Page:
Why did Turkey lift its veto on Finland and Sweden joining NATO? | NATO News

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Ankara signed a trilateral memorandum of understanding after securing concessions on demands it presented in May.

Turkey has lifted its veto on Finland and Sweden joining NATO, ending a week-long dispute that has tested the alliance’s unity against the invasion of Ukraine by Russia.

Tuesday’s breakthrough came after four hours of talks just before the start of a NATO summit in Madrid, and allows the gathering of 30 leaders in the Spanish capital to show a united front against Moscow and begin the process inclusion of Finland and Sweden in the alliance. sincerely.

The announcement of a deal cements the biggest change in European security in decades, as the Nordic countries abandon their decades-old neutrality to enter the military alliance.

Here’s a look at why Turkey initially opposed Finland and Sweden’s NATO candidacy, and why it now supports their membership:

Why did Turkey initially oppose the candidacy of Finland and Sweden?

  • Turkey surprised its NATO allies when it initially opposed Finland and Sweden’s bid to join the alliance.
  • Ankara demanded that the Nordic countries stop supporting Kurdish armed groups, such as the PKK, and lift their bans on selling certain weapons to Turkey.
  • Turkey has raised concerns that Sweden is harboring PKK members, which Stockholm has denied.
  • NATO operates by consensus, which means Turkish President Recep Tayyip Erdogan could have blocked Finland and Sweden from joining the 30-nation alliance if his demands were not met, which he had threatened to do.

What is the PKK?

  • The PKK, a designated “terrorist” group in Turkey, the European Union and the United States, took up arms against the Turkish state in 1984.
  • Tens of thousands of people have died in Turkey as a result of the conflict between the Turkish state and the PKK, with the PKK and its offshoots carrying out numerous attacks against the military, security forces and civilians, and Turkey carrying out operations in the southeast of the country with the aim of expelling the PKK.
  • Turkey considers any support for the Syrian YPG, which it considers an offshoot of the PKK, as support for the PKK. The YPG has been supported by many Western countries in the fight against ISIL (ISIS).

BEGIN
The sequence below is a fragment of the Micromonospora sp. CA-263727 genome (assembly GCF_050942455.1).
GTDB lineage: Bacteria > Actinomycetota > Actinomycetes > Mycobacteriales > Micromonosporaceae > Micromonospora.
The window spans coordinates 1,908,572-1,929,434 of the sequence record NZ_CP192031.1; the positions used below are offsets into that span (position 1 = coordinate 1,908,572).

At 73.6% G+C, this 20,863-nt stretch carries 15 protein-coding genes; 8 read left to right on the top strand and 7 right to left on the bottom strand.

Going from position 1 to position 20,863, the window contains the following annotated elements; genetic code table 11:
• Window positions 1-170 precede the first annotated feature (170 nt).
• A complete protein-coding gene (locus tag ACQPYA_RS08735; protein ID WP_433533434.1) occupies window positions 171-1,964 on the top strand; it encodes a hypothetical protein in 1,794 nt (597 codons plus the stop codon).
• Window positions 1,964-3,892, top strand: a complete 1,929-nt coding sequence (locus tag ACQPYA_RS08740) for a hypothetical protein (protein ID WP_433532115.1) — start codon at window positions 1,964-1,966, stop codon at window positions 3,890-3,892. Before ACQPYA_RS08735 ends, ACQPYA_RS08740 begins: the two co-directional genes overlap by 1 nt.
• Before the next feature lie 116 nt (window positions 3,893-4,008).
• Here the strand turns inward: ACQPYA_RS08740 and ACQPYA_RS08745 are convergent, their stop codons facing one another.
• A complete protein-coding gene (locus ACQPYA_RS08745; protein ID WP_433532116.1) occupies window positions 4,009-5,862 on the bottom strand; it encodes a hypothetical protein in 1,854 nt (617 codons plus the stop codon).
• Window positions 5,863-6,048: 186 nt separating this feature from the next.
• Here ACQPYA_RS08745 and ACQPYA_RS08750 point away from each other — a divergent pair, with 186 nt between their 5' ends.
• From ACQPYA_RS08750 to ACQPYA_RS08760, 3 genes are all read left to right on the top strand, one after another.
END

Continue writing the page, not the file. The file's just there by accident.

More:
• Turkey has carried out several military operations in Syria and Iraq in recent years, targeting the PKK and the YPG.

What did NATO and Turkey agree on?

  • NATO Secretary General Jens Stoltenberg said the terms of the deal meant that Sweden would step up work on Turkish requests to extradite suspected fighters and change Swedish and Finnish laws to toughen their approach to them. regard.
  • Stoltenberg also said Sweden and Finland would lift restrictions on arms sales to Turkey.
  • Ankara hailed the deal as a triumph. The Turkish president’s office said Turkey had ‘got what it wanted’ from the deal, and that it meant ‘full cooperation with Turkey in the fight against the PKK and its affiliates’, including the YPG .
  • Finland and Sweden also agreed “not to impose embargo restrictions in the field of defense industry” on Turkey and to take “concrete steps for the extradition of terrorist criminals”.
  • A senior US administration official told Reuters that Turkey had not tied its longstanding demand for US F-16 fighter jets to securing the deal. The United States previously blocked Turkey from acquiring F-35 fighter jets after Ankara purchased the S-400 missile defense system from Russia in 2017.
  • Before leaving for Madrid, Erdogan said he would push US President Joe Biden to strike a deal for F-16 fighter jets. Biden is expected to meet Erdogan at the summit.

What does this mean for NATO and the Russian-Ukrainian war?

  • Stoltenberg said NATO leaders would extend a formal invitation to Finland and Sweden on Wednesday.
  • It will probably take months for Finland and Sweden to officially join NATO, as their entry into the alliance must be ratified by all member states.
  • NATO countries, which have already committed billions of dollars in military assistance to Ukraine, should agree on a “comprehensive package of assistance to Ukraine, to help it uphold the right to self-defense,” Stoltenberg said.
  • Russia has firmly opposed Finland’s and Sweden’s NATO membership, seeing it as another encroachment of the transatlantic alliance on Russian territory. NATO was created in 1949 as a defense alliance with the primary purpose of confronting the Soviet Union and is still seen as a threat by Russia.

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